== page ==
19. The Plaintiff therefore prays for the dismissal of the 2nd and 3rd Defendants ‘Application with costs.
ISSUES FOR DETERMINATION
20. The Court is of the opinion that the issues for determination in regard to the Notice of Motion Application dated 6th July, 2021 are as follows;-
a) Whether the Plaintiff’s cause of action is a boundaries disputes.
b) Whether a boundaries dispute (if any) involving L.R. 19952/ 188 & 19952/185 falls within the ambit of Section 18(2) of the Land Registration Act.
c) Whether the Court has jurisdiction to entertain the Plaintiff’s suit.
d) Who should bear the costs of the Application.
ANALYSIS AND DETERMINATION
21. The Court will proceed to consider the issues in the order listed above;
A. WHETHER THE PLAINTIFF’S CAUSE OF ACTION IS A BOUNDARIES DISPUTES
22. The Plaintiff’s case is stated in his Plaint dated 10th November, 2014 filed in Court on the 11th November, 2014. His claim, in my opinion is expressed in paragraphs 6, 7 & 8 thereof. He pleads that sometimes in 2013, the 1st and 2nd Defendants wrongfully entered into his land, took possession and have remained in possession thereof; thereby trespassing on his land. That they have continued to trespass and have since erected a permanent structure on the land.
23. The Plaintiff in Paragraph 7 further avers that he has been denied use and enjoyment of the suit property by the Defendants’ trespass and wrongful occupation. He also accuses the Defendants of damaging, wasting, destroying and degrading the property amongst other allegations.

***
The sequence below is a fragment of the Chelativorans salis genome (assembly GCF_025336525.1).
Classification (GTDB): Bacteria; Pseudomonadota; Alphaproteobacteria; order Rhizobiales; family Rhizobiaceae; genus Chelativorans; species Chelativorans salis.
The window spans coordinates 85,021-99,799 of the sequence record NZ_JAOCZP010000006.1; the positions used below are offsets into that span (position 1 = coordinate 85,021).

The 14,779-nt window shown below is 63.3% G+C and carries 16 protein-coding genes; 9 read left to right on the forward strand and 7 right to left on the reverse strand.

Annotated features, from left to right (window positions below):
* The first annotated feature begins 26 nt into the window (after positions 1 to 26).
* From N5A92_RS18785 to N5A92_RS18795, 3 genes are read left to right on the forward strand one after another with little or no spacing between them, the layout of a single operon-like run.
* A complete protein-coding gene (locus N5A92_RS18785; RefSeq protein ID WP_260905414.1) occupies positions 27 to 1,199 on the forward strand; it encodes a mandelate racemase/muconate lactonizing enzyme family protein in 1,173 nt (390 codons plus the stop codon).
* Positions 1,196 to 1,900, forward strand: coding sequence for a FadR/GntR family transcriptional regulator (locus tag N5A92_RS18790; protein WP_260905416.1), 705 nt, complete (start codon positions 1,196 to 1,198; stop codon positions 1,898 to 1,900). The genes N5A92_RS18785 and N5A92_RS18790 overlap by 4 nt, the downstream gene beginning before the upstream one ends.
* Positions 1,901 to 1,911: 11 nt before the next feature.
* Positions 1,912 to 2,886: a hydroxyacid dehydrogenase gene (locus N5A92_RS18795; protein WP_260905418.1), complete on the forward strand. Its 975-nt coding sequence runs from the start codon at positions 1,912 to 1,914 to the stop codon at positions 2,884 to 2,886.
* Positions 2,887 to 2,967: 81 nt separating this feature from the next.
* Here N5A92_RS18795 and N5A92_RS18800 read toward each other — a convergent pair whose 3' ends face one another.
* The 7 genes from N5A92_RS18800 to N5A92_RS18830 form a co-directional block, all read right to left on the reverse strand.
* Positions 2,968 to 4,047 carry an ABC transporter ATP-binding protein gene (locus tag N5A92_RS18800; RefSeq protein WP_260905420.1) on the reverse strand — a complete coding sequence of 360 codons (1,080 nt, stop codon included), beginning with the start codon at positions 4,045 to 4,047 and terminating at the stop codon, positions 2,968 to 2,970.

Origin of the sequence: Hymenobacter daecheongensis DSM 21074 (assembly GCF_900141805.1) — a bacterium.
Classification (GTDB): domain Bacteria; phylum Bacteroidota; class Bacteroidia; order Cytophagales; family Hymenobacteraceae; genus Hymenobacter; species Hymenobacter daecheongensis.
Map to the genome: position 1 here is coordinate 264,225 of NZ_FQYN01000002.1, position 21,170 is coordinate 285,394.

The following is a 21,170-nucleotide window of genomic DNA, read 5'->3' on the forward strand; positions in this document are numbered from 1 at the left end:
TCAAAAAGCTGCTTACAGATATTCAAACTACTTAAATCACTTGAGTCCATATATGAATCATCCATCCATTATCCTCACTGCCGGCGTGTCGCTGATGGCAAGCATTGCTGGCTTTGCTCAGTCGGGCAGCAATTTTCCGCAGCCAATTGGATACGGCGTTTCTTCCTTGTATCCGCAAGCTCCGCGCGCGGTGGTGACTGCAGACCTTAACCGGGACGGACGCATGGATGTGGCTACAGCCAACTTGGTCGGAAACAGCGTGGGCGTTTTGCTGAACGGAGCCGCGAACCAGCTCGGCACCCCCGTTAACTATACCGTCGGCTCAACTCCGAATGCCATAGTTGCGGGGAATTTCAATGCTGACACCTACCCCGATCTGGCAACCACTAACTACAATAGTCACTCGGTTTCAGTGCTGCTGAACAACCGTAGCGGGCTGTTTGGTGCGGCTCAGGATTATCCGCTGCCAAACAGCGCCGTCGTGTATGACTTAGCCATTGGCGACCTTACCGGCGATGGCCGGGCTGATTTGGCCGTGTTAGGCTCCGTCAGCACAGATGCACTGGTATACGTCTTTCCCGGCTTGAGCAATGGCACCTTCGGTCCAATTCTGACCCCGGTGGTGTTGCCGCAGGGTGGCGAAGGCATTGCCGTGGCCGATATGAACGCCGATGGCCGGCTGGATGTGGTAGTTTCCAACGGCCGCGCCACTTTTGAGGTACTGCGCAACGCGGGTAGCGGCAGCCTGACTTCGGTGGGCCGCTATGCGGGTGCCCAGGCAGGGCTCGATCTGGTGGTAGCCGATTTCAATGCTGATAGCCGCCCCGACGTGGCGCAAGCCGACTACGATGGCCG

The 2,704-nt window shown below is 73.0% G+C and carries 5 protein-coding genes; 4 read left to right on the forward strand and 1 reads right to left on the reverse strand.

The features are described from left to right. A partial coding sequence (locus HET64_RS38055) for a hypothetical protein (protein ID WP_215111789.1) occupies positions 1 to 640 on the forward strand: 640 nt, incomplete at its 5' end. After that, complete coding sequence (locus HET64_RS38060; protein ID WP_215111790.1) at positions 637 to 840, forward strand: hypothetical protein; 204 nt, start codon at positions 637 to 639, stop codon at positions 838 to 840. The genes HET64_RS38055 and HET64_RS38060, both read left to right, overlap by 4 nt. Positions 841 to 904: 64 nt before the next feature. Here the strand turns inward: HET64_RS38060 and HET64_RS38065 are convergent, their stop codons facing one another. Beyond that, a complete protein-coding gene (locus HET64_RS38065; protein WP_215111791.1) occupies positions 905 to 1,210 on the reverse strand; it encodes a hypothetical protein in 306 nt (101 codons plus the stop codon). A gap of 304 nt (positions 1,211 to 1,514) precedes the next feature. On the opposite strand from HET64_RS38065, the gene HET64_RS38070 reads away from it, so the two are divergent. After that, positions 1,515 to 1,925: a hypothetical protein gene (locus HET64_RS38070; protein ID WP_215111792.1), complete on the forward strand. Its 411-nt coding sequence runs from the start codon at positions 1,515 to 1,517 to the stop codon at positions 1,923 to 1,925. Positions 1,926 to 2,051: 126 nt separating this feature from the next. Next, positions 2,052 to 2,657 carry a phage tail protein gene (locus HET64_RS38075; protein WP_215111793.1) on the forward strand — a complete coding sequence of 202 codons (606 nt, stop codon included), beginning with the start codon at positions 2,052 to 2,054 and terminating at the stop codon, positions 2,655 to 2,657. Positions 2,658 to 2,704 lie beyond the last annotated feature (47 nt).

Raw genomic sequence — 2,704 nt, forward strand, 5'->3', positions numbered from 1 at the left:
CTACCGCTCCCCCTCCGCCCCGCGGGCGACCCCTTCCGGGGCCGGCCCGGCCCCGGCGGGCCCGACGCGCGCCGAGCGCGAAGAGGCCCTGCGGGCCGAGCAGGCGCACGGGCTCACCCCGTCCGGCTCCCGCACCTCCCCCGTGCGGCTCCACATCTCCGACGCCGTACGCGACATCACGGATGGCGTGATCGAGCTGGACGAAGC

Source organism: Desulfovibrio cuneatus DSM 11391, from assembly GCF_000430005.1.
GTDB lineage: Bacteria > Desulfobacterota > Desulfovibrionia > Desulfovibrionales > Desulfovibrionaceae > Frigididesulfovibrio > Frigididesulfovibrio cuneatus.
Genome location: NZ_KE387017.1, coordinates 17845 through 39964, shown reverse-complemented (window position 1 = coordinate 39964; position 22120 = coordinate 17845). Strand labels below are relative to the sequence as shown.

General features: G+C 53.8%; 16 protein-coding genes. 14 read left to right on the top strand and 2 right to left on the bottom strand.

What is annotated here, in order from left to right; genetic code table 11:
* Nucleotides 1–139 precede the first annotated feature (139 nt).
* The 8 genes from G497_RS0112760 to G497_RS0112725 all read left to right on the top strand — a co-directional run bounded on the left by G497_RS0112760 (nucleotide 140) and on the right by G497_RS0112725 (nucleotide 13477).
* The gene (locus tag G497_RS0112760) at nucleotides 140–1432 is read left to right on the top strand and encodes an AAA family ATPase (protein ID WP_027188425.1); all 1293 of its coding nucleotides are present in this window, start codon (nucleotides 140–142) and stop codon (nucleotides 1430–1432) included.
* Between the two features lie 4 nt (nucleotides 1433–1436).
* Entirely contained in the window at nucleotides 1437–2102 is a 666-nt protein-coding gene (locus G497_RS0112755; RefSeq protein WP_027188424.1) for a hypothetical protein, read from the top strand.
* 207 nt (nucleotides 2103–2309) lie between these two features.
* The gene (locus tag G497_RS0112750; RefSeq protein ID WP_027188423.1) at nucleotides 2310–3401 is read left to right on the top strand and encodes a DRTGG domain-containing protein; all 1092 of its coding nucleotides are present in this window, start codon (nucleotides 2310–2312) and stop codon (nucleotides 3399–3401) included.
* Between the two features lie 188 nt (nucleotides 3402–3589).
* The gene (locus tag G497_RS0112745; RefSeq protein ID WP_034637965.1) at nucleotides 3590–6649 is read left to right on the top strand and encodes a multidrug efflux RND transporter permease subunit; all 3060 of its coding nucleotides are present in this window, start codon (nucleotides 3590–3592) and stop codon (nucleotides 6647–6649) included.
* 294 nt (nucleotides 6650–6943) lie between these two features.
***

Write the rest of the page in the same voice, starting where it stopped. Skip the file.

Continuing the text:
24. The Plaintiff therefore seeks for various reliefs including vacant possession, a permanent injunction and general damages for trespass.
25. The 1st Defendant on the other hand filed a Statement of Defence and Counter-claim.He denies the Plaintiff’s allegations of trespass and avers that he is in occupation of his own plot and not the Plaintiff’s.
26. The 1st Defendant in his Counter-claim accuses the Plaintiff of trying to evict him from his own land. The 1st Defendant states that he has already constructed a home on the land. He prays for a declaration that he is the rightful owner of the parcel of land and a permanent injunction restraining the Plaintiff from evicting him from his land LR. NO. 19952/188 Nairobi.
27. A cause of action as defined in the case of DT Dobie & Co. (K) Ltd. vs Muchira (1982) KLR is “an act on the part of the Defendant which gave the Plaintiff a cause of complaint.”
28. In trying to establish the cause of action of the Plaintiff in this case, I have no alternative but to look into his pleadings; off course without going into the merits or otherwise of any allegations therein at this stage. My perusal of the Plaint indicates that the Plaintiff’s complaints against the Defendants include wrongful entry into his land, continued unlawful possession and trespass, which actions were aggravated by the Defendant’s building of a permanent house on the said land. The Plaintiff also complains against the Defendants for alleged damage, wastage, destruction and degradation of his property occasioned by the actions of the Defendant.
29. From the foregoing, the court’s determination on the issue whether the Plaintiff’s cause of action is a boundaries dispute is that, it is not.
B. WHETHER A BOUNDARIES DISPUTE (IF ANY) INVOLVING PARCELS OF LAND L.R. 19952/188 & L.R. 19952/185 FALLS WITHIN THE AMBIT OF SECTION 18(2) OF THE LAND REGISTRATION ACT
30. The Applicants and the 1st Defendant in their submissions aver that the dispute in this Suit is a boundaries dispute in relation to the boundaries between LR 19952/188 and LR 19952/185. The Court has already expressed itself on the cause of action in this matter as stated in the Plaintiff’s Plaint.